State Rests in Duerson Intoxication Manslaughter Trial

State Rests in Duerson Intoxication Manslaughter Trial

Elizabeth Duerson entered a guilty plea to the charge of intoxication manslaughter.
    The state rests its case in the trial of a Wichita Falls woman charged with intoxication manslaughter in a 2010 crash in which her brother was killed.
    Elizabeth Duerson entered a guilty plea today.
    That means the jury's sole function in the trial will be to recommend punishment.
    Duerson is charged with intoxication manslaughter, a second degree felony, with punishment ranging from two to 20 years in prison and a maximum $10-thousand fine.
    Police say just before three a.m. on Jan. 21, 2010, Duerson was driving a car in the 22-hundred block of Kemp, when she jumped the curb, hit a tree, a light pole, then another tree.
    Police say the impact of that crash caused the car to split in half, killing Duerson's brother, Benton "Billy" Crow.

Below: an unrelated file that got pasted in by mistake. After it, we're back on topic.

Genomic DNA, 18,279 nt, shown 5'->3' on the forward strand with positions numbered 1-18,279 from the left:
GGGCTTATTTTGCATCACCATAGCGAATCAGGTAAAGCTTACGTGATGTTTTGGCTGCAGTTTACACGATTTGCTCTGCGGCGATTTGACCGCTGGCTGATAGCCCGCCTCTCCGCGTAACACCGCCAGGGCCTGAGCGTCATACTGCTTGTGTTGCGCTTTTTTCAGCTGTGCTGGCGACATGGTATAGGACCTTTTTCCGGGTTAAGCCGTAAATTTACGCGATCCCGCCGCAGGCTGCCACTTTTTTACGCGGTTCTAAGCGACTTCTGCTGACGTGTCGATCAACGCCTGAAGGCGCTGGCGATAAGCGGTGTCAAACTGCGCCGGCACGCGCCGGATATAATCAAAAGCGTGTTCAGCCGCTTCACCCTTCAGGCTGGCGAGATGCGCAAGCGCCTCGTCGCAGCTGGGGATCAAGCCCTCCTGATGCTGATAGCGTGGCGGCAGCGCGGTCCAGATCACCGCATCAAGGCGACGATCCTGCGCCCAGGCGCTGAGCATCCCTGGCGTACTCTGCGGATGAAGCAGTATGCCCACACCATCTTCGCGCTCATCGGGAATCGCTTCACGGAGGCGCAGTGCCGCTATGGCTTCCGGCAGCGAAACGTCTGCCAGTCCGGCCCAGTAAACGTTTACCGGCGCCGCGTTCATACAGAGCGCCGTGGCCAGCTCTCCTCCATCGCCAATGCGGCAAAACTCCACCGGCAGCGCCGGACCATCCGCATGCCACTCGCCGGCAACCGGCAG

During testimony Tuesday, Officer Joe Lamond, who's part of WFPD's Accident Reconstruction Team, testified the crash scene spanned 424 feet, almost one-and-a-half football fields in length.
    He also said based on calculations, he believed Duerson was traveling down Kemp Blvd. between 73 and 94 miles per hour.
    The speed limit in that stretch of road is 40 miles per hour.
    During a recorded interview several days after the crash, Duerson told lamond she didn't feel like she was unable to drive.
    Lead prosecutor John Gillespie says a blood draw two hours after the crash shows Duerson's blood alcohol content was .19, more than twice the legal limit.
    Defense attorney Dean Sanders argued Duerson had surgery following the crash, so the loss of blood during the operation would have increased his client's BAC.
    He says his client has never made an excuse, and accepted full responsibility for her actions by entering a guilty plea.
    He challenged jurors to use wisdom in deciding his client's punishment.
    And he said the wise decision is to leave Duerson as a productive, beloved member of society, and not put her behind bars.
    Defense testimony begins tomorrow morning at 9.
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